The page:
By Master Sgt. Chance Babin
/ Published October 15, 2018
A pair of F-22 Raptors from Joint Base Elmendorf-Richardson, Alaska, fly above snow capped mountains. The Air Force Reserve Command has opportunities to fly this aircraft and many more. Read a step-by-step on what it takes to become a pilot in the Reserve. (Courtesy photo)
Becoming a pilot in the Air Force Reserve can be a challenging yet rewarding career opportunity and it is available to more people than one might think. If someone has an interest in flying for the Air Force Reserve, there are more than 100 units out there looking for qualified, motivated individuals.
Current applicants include Air Force officers, officers and warrant officers from other branches, enlisted folks from almost every branch of service and individuals who are wishing to serve for the first time.
“For someone who isn't currently a member of the Air Force Reserve, your first step should always be to contact an Air Force Reserve recruiter,” said 2nd Lt. James Ring. “Your recruiter can be a very helpful asset in navigating your route to success. Your recruiter will ensure that you meet the basic eligibility requirements to join the Air Force Reserve.”
Ring is a former enlisted Airman who was formerly the officer accessions program manager with Air Force Reserve Command Recruiting Service and is currently awaiting school date to complete his training to become a navigator. He is currently in the Directorate of Air, Space and Information Operations, also known as A3, Robins Air Force Base, Georgia. So he has seen the process to becoming a rated officer from both sides.
For those who are not currently a pilot, whether in the Air Force or another service, the initial step an applicant will need to do is take a couple of tests. The first test is the Air Force Officer Qualification Test. The AFOQT ensures applicants meet the minimum standard to be an Air Force officer. The test consists of 12 subtests that make up the scores for five areas.
Additionally, the applicant will need to take the Test of Basic Aviation Skills.
“The TBAS is less knowledge based and more a test of spatial ability and multitasking. It is a computerized test more akin to a video game than traditional tests,” Ring said.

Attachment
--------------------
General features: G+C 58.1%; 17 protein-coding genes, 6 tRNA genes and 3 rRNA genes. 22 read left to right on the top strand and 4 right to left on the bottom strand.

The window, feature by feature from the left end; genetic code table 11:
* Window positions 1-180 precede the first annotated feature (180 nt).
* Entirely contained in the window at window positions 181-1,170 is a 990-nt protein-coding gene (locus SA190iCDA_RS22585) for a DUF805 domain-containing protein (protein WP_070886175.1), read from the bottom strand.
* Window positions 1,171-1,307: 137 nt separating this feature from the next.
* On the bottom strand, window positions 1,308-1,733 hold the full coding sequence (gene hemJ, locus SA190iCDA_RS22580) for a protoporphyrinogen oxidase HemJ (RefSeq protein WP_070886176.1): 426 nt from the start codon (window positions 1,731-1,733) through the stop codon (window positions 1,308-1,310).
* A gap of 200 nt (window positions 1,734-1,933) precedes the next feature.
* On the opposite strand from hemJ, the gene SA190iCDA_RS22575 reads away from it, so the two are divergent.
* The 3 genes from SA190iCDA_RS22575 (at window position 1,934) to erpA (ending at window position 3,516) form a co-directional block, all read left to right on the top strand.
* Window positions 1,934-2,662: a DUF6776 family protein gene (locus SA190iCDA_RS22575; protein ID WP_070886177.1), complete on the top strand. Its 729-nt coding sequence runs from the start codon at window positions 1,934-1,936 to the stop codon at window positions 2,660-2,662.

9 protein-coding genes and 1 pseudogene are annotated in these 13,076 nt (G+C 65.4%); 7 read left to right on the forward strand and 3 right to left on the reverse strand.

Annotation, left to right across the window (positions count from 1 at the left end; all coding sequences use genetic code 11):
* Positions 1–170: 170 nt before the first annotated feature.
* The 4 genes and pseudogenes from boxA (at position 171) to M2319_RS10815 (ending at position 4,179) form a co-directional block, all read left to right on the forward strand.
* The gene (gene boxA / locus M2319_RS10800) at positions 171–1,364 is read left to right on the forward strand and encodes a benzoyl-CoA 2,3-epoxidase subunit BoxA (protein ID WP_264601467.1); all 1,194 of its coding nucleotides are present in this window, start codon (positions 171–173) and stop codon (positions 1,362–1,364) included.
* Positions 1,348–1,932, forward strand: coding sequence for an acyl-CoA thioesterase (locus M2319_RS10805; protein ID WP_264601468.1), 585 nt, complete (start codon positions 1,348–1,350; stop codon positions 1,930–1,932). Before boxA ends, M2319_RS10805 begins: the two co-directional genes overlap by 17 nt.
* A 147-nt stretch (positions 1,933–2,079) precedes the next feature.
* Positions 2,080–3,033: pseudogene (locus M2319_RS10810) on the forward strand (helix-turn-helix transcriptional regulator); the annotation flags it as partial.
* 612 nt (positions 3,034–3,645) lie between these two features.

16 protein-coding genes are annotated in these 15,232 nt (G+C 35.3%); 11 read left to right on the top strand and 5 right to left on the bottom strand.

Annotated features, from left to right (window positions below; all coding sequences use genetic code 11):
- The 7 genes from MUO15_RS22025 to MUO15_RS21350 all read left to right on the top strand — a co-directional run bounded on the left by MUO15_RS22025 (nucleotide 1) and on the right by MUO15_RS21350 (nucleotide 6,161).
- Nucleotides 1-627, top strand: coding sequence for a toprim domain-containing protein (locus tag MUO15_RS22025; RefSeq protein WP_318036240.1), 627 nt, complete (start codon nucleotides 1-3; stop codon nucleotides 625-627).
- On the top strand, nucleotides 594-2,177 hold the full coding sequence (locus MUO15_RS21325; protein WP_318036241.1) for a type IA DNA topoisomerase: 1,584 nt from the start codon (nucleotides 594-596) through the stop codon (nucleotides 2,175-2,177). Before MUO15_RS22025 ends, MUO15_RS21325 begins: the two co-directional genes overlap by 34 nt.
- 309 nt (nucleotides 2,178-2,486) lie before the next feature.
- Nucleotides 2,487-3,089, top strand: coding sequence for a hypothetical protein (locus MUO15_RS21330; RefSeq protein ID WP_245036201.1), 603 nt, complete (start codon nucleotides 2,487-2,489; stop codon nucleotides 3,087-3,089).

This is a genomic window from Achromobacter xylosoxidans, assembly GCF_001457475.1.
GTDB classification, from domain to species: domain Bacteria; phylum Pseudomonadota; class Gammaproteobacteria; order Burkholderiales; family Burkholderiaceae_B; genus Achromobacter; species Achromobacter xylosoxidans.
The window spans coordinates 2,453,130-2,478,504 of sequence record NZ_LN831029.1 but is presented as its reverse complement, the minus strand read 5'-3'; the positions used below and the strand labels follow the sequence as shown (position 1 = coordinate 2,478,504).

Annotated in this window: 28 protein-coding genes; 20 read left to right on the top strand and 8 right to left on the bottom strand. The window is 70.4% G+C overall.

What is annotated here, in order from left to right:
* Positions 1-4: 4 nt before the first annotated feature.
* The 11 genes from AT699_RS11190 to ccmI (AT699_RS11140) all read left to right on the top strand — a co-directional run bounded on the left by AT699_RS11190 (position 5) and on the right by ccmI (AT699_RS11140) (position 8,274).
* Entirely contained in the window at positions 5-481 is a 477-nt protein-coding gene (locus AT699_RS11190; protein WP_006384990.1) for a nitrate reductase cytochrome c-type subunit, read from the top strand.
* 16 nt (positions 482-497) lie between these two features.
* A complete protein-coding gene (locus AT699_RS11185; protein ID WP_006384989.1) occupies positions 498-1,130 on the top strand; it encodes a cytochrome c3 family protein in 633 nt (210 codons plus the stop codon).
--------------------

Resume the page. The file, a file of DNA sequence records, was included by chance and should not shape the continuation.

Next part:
Upon completion of these tests and if the applicant meets minimum standards, the recruiter can assist in scheduling a commissioning physical. For individuals who are not currently serving, this is most often accomplished at the Military Entrance Processing Station.
“Once you have cleared this hurdle, then the hard part is behind you,” Ring said. “Now you just need to figure out in what capacity you want to fly, what you want to fly and where. Do you want to be a fixed wing pilot, helicopter pilot, fighter pilot, or unmanned aircraft pilot? The airframe chosen will determine the location where you could serve.”
When the applicant determines in what capacity he or she would like to fly, it helps narrow down the location available. There are also other opportunities to fly as a rated officer besides being a pilot, such as Combat Systems Officer (CSO) or an Air Battle Manager (ABM). Just talk to your recruiter about these opportunities.
Once you have narrowed down how you want to fly and what you want to fly, your recruiter will provide you a list of the hiring officials for the Reserve units and you will set up interviews.
“Different units do it differently,” Ring said. “Some units have all of their applicants come in on one or two days a year and they meet a board. Other units have each individual come in and they hold an interview similar to civilian companies.”
When it is determined which aircraft you will be flying and where you will be serving, the next step is to get a flight physical to assure you meet all Air Force requirements to attend flight training.
“Once you have passed your flight physical, your application will be evaluated by the Air Force Reserve Command Undergraduate Flying Training Board. Once selected, you can start your training,” Ring said. “The process can be long and at times frustrating but it is totally worth it the first time you get into an Air Force aircraft and start your training.”
“When the board receives your complete application package, you will be evaluated based on the whole-person concept,” said Gordon Olde, undergraduate flying training program manager with A3, Robins AFB. “Parameters such as flight time, sponsorship status, academic grades and test scores are taken into account. If you are selected for a flying training slot, you will be notified by your commander or recruiter and will enter the training pipeline soon thereafter. If you are not selected, you have the opportunity to re-apply to the next available board, provided something in your application (e.g. flight hours, test scores, etc.) has changed. If serving your country as a rated Air Force officer appeals to you, we encourage you to apply!”